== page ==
As of July 1, one of the small rituals inflicted on travellers departing our shores will no longer apply. From Saturday onward, air passengers will not be required to complete the green Outgoing Passenger Card.
This is every bit as monumental as the demise of the chaps in baggy khaki shorts who used to board every aircraft arriving from overseas and march down the aisles squirting aerosol insecticide.
Announcing the end of the green-form era, Minister for Immigration and Border Protection Peter Dutton said, "Removal of the outgoing passenger card further supports the move towards a more seamless, secure and simplified border clearance process. The automated process will add to existing state-of-the art passenger processing technology at our border and will help reduce queuing times and get travellers to their destination more quickly."
According to the Department of Immigration and Border Protection, the information previously gathered via paper-based OPCs will now be collated from existing government data and will continue to be provided to users.
One of these users is the Australian Bureau of Statistics. According to a spokesperson, the ABS has been working closely with the Department of Immigration and Border Security through the trips system to ensure that the data flow will not be affected after July 1.
The ABS also revealed that over 230,000 cards went missing in March this year. According to the ABS spokesperson, that's only about 15 per cent of the total number of departing passengers, and using the wealth of data available through the DIBP trips system, the ABS has been able to fill in any missing blanks.
Since SmartGates were installed at Australia's international airports to scan the passports of departing passengers, the requirement to hand in an OPC has been a formality, and largely overlooked by the officers on duty. After passing through the SmartGate in Sydney for example, departing passengers were supposed to insert their OPC in a perspex box, however this was not policed, and nobody seemed worried if a passenger either forgot or neglected to do it.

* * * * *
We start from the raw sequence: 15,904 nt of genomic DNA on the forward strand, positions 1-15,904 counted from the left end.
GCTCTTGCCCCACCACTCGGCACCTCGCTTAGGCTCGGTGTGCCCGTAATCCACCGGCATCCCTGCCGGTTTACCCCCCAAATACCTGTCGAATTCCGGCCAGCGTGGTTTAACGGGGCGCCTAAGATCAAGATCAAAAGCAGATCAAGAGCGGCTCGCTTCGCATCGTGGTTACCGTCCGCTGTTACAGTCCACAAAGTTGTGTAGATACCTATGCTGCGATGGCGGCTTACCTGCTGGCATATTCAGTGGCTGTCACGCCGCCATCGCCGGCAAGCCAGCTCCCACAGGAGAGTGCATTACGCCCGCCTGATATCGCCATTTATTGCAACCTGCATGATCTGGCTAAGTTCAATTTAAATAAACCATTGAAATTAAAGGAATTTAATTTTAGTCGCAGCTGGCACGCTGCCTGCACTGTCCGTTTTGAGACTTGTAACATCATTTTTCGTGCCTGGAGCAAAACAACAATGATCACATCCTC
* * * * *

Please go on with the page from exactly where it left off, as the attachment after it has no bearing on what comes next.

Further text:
The requirement to complete an outgoing passenger card generated a surprising degree of resentment, judging by the expressions of relief from travellers.
Australian Federation of Travel Agents chief Jayson Westbury has been a long-term crusader for the cause, arguing the information was readily available through the data the airlines collect.
Has this been so onerous? Is remembering to bring a pen, working out the date, your passport number and flight and whether or not you have $10,000 or more stashed in your wallet a cause of anxiety? Most countries impose a similar burden on departing passengers yet I see no signs of disquiet.
Perhaps this is another small step towards a brighter, happier, paper-free future, but I'm not convinced. What we have instead of a little green form is yet another manifestation of big data. This is a tacit admission on the part of the department that it knows exactly where we are going, on which flight and on which date and how long we plan to be away.
Quite possibly this is matched with our risk profile, whether there is any reason that we should be prevented from leaving Australian jurisdiction and whether our travels might constitute a source of concern. All this is known thanks to the government's ability to burrow into our tax records, our financial data, where we live, work, which websites we've been visiting and where our overseas travels might have taken us lately, and that's just for starters.
If Google knows that I go to a swim class at regular times, and pings my smartphone with an alert 30 minutes before telling me the best route to drive to avoid traffic and when I should depart, count on it that the government knows all this and more.
If the Department of Immigration and Border Protection is no longer asking me to declare whether or not I am departing the country with $10,000 or more in cash, and I could simply lie when it was a matter of ticking a box on the OPC, then you can bet the government has a fair idea of whether that might be the case.
All well and good you might say, and I agree. Anything that reinforces airline safety, enforces the law and stops those bent on joining foreign terrorist causes more than justifies the intrusion trade-off in my book.
But you better hope all that information is as safe and secure as the government would have you believe it is.
If not, someone somewhere is going to know an awful lot about you, and there is no such thing as bulletproof data.
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